Submission: RIIO2 Framework Consultation

Home » News, Publications » Submission: RIIO2 Framework Consultation

on May 3, 18 • posted by

Submission: RIIO2 Framework Consultation

Ofgem RIIO-2 Framework Consultation

Submission from Helen Poulter, Catherine Mitchell and Richard Lowes

Energy Policy Group, University of Exeter


1. Summary

The University of Exeter Energy Policy Group (EPG) welcomes the opportunity to comment on the RIIO-2 Framework. With this consultation, we feel that Ofgem has missed an opportunity to make the changes to RIIO2, and the wider, matching governance changes that we recommended in our response to the Open Letter[1].  Overall, we still feel that the proposed RIIO2 regulatory mechanism, as set out in the consultation, is still fundamentally flawed and ill-suited to delivering a cost-effective, flexible, sustainable energy system.

In brief, in relation to the consultation six areas (page 3):

  • We agree that consumers need a stronger voice, but also governance (which we take to mean the combination of public policies, institutions, network rules and incentives, market design, Codes and Licenses, retail policy and customer preferences) has to work together to provide propositions that users want. The responsibility for providing user propositions that users feel comfortable with should not just be within having a stronger voice, they also have to be listened to. Using Challenge Groups is one method of doing this but we would recommend that creating a DER plan (Section 0) will allow customers to better influence how networks will need to adapt in the future. Moreover, we think that desired outputs linked to performance based regulation (PBR) should be included to relate to customer and society public interest goals such as (1) better balance with long-term goals (as opposed to short-term economic); (2) more implementation related to ‘future’ customer wishes, including environmental and low carbon outcomes; (3) ensuring protection of vulnerable users and maintenance of strong public service obligations; and (4) deliverance of more diverse regulated companies.
  • We are glad that RIIO2 is taking note of the changing ways of using networks. We think that the uncertainty of how networks should develop is overemphasised within the consultation document. We do not think that RIIO2 is set up to either complement active network management, or to capture the value within different distribution areas. Network charging continues to be based on the current top-down, linear costing methodology (Figure 3-1) which is out of step with energy system challenges[2]. We also worry about the language of putting controls in place to protect consumers from the risk of an unexpected future. Far better that regulation is set up to be adaptive, iterative and to capture new opportunities.
  • We do not think RIIO2 as set out will particularly improve innovation and efficiency or deliver better value to customers.
  • We agree that the price controls should be simplified – although the extent to which any of your options are actually doing that is debatable.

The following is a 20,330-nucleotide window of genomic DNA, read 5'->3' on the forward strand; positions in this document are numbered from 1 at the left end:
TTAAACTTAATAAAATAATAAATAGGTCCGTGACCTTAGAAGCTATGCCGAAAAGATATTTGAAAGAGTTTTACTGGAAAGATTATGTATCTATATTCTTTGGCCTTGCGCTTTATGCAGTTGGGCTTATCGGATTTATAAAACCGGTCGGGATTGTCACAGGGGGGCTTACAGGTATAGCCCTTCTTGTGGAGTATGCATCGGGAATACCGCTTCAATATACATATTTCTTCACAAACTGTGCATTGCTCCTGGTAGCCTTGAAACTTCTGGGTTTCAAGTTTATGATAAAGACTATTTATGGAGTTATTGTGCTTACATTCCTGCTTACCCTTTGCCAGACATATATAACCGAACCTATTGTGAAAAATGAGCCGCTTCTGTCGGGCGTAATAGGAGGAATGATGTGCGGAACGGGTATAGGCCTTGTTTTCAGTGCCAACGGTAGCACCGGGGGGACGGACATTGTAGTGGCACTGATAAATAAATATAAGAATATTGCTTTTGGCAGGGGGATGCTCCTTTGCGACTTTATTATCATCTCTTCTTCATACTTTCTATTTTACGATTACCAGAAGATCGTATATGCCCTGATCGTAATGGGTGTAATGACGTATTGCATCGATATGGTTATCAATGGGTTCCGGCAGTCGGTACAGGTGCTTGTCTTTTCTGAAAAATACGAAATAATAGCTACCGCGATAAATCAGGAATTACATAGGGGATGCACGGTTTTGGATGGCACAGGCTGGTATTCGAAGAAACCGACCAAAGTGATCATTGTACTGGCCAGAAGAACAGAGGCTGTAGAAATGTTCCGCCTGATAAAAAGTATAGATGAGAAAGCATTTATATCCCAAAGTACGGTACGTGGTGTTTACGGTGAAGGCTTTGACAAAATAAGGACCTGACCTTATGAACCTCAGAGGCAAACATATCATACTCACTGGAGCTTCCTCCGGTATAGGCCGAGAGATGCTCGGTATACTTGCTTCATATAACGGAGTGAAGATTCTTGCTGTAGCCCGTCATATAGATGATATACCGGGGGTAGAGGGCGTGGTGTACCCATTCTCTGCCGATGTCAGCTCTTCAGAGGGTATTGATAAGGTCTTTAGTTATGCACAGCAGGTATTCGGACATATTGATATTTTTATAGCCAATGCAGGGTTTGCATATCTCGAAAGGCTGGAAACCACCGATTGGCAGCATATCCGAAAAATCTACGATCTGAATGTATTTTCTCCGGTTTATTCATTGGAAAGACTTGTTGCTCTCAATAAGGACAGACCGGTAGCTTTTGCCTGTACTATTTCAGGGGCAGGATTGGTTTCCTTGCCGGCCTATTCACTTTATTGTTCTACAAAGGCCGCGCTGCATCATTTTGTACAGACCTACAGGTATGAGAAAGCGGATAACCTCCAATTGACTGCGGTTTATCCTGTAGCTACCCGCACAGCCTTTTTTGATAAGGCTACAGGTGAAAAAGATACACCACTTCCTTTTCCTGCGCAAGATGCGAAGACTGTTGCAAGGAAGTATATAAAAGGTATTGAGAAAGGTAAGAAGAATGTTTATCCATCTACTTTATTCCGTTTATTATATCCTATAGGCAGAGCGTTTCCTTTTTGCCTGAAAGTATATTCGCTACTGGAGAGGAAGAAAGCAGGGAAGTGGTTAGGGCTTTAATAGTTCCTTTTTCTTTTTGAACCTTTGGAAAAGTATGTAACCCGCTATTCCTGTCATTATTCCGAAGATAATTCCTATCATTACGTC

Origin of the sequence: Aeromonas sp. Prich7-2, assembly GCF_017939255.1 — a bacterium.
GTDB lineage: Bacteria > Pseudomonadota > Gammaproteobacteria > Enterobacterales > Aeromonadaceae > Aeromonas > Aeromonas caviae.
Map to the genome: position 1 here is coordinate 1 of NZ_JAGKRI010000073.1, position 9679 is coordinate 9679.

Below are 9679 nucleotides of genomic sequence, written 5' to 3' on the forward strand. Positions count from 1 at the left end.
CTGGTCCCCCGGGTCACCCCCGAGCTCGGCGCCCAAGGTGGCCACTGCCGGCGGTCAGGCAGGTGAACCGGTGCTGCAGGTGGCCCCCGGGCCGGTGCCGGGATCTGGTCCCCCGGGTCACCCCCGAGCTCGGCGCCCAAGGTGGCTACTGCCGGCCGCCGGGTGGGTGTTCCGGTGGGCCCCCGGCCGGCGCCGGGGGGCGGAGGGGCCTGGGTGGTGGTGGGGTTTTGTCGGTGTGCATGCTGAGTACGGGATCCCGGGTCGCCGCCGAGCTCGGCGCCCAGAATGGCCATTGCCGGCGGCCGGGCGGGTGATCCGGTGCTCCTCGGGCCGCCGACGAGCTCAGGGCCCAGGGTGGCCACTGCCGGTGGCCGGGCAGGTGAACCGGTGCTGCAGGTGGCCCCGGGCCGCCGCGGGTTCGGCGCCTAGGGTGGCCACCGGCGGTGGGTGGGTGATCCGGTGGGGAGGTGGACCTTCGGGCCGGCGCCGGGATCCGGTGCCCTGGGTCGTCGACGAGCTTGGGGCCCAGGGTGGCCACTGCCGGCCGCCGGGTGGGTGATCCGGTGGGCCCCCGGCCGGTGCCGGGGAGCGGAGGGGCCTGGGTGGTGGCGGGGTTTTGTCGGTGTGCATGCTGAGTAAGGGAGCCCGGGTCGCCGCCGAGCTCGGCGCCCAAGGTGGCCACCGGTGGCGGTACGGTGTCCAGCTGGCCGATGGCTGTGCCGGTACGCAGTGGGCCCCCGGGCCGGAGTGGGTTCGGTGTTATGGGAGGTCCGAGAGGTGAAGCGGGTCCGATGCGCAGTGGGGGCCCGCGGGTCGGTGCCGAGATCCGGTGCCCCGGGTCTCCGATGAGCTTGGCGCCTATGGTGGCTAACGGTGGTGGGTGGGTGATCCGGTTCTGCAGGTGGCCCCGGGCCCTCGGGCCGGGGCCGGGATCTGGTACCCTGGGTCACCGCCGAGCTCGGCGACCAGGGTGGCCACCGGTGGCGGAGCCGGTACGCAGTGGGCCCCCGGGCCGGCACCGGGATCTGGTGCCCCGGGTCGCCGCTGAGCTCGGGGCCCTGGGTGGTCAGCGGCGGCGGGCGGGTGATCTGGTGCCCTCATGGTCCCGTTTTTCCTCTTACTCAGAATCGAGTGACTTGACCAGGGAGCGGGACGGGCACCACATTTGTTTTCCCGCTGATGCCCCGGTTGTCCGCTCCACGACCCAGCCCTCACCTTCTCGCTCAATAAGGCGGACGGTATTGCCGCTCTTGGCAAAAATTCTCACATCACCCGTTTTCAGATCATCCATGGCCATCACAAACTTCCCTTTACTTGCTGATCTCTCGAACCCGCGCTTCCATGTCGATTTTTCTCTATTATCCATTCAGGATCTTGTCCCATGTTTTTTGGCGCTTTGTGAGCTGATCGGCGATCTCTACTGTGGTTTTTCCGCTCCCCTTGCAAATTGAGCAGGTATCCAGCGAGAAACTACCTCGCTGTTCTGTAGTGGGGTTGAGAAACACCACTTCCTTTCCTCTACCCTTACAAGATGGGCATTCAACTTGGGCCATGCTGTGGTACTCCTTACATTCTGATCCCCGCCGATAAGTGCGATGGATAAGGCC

• We do not feel qualified to comment on ensuring fair returns. What we would say, if network companies change their roles and start to manage their networks in new ways, suited to a more sustainable, smart and flexible future, then they deserve a fair return.


We recognise for this response to say that the RIIO2 framework has to be fundamentally rethought if it is to become fit for purpose may seem a little blunt. It seems to us that, whilst the RIIO2 consultation is clearly asking multiple questions and has not yet made many final decisions, its language has limited ambition with respect to innovation, incentives and outputs. We think it should be saying that a smart and flexible energy system which fulfils public interest goals will require certain features – for example, increased flexibility provision, more heat decarbonisation, more interconnection with Europe etc. It follows that a GB governance system, and a regulatory mechanism, which would appropriately deliver those outputs, needs to include certain institutional and costing methodology changes which mean that innovation is inherently supported whilst incentives can be much more easily and adaptively be implemented to deliver desired, and possibly changing, outputs. At root, this requires a regulatory mechanism where performance based regulation is linked to an increasing amount of revenue over time, and that the outputs the PBR is delivering are those related to a user-focused, affordable, public interest, sustainable, smart and flexible energy system. The RIIO2 consultation has not so far done that, but we remain optimistic that the next step will do so.

This response is set out in the following way:

  • Section 2 gives a brief overview to the EPG Response to the Open Letter. We do not propose repeating ourselves here.
  • Section 3 provides an overview of our arguments for a more fundamental re-think of energy governance, which RIIO2 would be central to. In brief, it seems to us that Ofgem is trying to take multiple decisions, which together have momentous implications for energy governance in the UK. However, whilst we think is commendable that Ofgem is looking at all these areas, we think that there is insufficient knowledge when taking those decisions; too little discussion or understanding about their implications; and too little ability to adapt to any unforeseen impacts in the future.
  • Section 4 argues for appropriate timelines, and evidence based decisions.
  • Section 5 looks at learnings from other jurisdictions.
  • Section 6 answers the consultation questions.
  • Section 7 concludes.


The full EPG submission can be downloaded here: Ofgem RIIO2 Framework Consultation – submission from EPG May 2018






Related Posts

Comments are closed.

« Previous Next »

Scroll to top